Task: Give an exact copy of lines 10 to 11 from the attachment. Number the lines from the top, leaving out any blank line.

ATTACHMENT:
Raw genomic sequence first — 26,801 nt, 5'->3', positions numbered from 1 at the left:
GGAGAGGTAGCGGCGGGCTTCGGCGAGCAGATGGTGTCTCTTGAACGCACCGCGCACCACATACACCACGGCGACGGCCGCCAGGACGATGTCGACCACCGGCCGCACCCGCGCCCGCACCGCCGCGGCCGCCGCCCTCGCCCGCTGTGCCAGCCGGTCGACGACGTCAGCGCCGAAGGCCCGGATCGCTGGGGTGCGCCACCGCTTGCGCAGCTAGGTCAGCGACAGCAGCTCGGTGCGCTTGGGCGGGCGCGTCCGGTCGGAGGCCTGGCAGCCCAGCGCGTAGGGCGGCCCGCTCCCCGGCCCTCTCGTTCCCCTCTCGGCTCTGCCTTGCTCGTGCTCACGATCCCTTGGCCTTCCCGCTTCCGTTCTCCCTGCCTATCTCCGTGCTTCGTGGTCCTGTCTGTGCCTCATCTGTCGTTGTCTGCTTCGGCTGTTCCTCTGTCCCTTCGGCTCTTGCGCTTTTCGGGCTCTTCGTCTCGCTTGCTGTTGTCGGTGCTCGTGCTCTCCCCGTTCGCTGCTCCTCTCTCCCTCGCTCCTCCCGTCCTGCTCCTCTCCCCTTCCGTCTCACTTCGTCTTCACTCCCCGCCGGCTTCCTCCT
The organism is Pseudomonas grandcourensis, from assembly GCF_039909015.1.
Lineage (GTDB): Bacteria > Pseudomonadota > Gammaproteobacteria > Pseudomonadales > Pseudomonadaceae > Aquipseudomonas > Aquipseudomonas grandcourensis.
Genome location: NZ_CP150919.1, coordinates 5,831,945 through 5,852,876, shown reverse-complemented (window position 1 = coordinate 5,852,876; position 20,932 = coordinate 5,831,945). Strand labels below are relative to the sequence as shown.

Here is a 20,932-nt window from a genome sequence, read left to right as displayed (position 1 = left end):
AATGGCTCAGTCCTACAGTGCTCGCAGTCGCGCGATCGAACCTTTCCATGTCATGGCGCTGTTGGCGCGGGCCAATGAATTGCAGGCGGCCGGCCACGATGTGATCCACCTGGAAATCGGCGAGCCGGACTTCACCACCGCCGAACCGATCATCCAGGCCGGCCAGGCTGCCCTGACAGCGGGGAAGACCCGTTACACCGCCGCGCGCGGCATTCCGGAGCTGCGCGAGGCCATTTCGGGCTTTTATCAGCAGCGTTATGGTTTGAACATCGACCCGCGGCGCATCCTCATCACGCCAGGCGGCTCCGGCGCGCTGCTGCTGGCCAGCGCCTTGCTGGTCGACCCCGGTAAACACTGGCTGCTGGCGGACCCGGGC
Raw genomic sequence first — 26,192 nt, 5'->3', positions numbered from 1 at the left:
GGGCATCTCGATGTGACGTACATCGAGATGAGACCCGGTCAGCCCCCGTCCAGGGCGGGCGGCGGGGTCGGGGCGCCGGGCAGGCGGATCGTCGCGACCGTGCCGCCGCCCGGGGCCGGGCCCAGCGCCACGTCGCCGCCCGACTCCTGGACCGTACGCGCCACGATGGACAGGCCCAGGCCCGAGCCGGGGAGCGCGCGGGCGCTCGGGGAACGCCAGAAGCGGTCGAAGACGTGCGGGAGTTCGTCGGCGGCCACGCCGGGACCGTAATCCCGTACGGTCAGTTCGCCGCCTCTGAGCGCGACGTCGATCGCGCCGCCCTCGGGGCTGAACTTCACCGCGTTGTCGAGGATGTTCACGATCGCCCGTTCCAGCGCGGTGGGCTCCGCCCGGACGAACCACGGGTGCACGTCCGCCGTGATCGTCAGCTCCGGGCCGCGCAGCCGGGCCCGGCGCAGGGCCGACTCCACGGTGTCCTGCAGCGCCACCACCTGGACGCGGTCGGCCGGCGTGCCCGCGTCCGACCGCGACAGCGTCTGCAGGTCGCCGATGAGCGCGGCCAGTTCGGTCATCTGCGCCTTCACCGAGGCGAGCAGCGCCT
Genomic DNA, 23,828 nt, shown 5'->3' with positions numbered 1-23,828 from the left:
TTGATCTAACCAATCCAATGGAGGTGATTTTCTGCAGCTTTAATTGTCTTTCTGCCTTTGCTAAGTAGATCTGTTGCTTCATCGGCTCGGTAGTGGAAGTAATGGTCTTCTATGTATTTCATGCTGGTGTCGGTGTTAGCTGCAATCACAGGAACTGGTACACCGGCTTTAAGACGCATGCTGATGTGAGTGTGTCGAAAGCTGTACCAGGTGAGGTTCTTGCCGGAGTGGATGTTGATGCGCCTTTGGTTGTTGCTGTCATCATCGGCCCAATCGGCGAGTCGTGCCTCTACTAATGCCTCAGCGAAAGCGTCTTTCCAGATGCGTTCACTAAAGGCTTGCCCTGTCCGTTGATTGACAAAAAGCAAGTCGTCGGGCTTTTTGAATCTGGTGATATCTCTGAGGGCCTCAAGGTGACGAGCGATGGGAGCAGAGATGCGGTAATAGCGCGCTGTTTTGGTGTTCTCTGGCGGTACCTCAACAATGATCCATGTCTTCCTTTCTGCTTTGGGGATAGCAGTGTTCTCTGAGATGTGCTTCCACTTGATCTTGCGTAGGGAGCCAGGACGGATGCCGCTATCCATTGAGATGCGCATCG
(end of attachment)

Genomic DNA, 23,828 nt, shown 5'->3' with positions numbered 1-23,828 from the left:
TTGATCTAACCAATCCAATGGAGGTGATTTTCTGCAGCTTTAATTGTCTTTCTGCCTTTGCTAAGTAGATCTGTTGCTTCATCGGCTCGGTAGTGGAAGTAATGGTCTTCTATGTATTTCATGCTGGTGTCGGTGTTAGCTGCAATCACAGGAACTGGTACACCGGCTTTAAGACGCATGCTGATGTGAGTGTGTCGAAAGCTGTACCAGGTGAGGTTCTTGCCGGAGTGGATGTTGATGCGCCTTTGGTTGTTGCTGTCATCATCGGCCCAATCGGCGAGTCGTGCCTCTACTAATGCCTCAGCGAAAGCGTCTTTCCAGATGCGTTCACTAAAGGCTTGCCCTGTCCGTTGATTGACAAAAAGCAAGTCGTCGGGCTTTTTGAATCTGGTGATATCTCTGAGGGCCTCAAGGTGACGAGCGATGGGAGCAGAGATGCGGTAATAGCGCGCTGTTTTGGTGTTCTCTGGCGGTACCTCAACAATGATCCATGTCTTCCTTTCTGCTTTGGGGATAGCAGTGTTCTCTGAGATGTGCTTCCACTTGATCTTGCGTAGGGAGCCAGGACGGATGCCGCTATCCATTGAGATGCGCATCG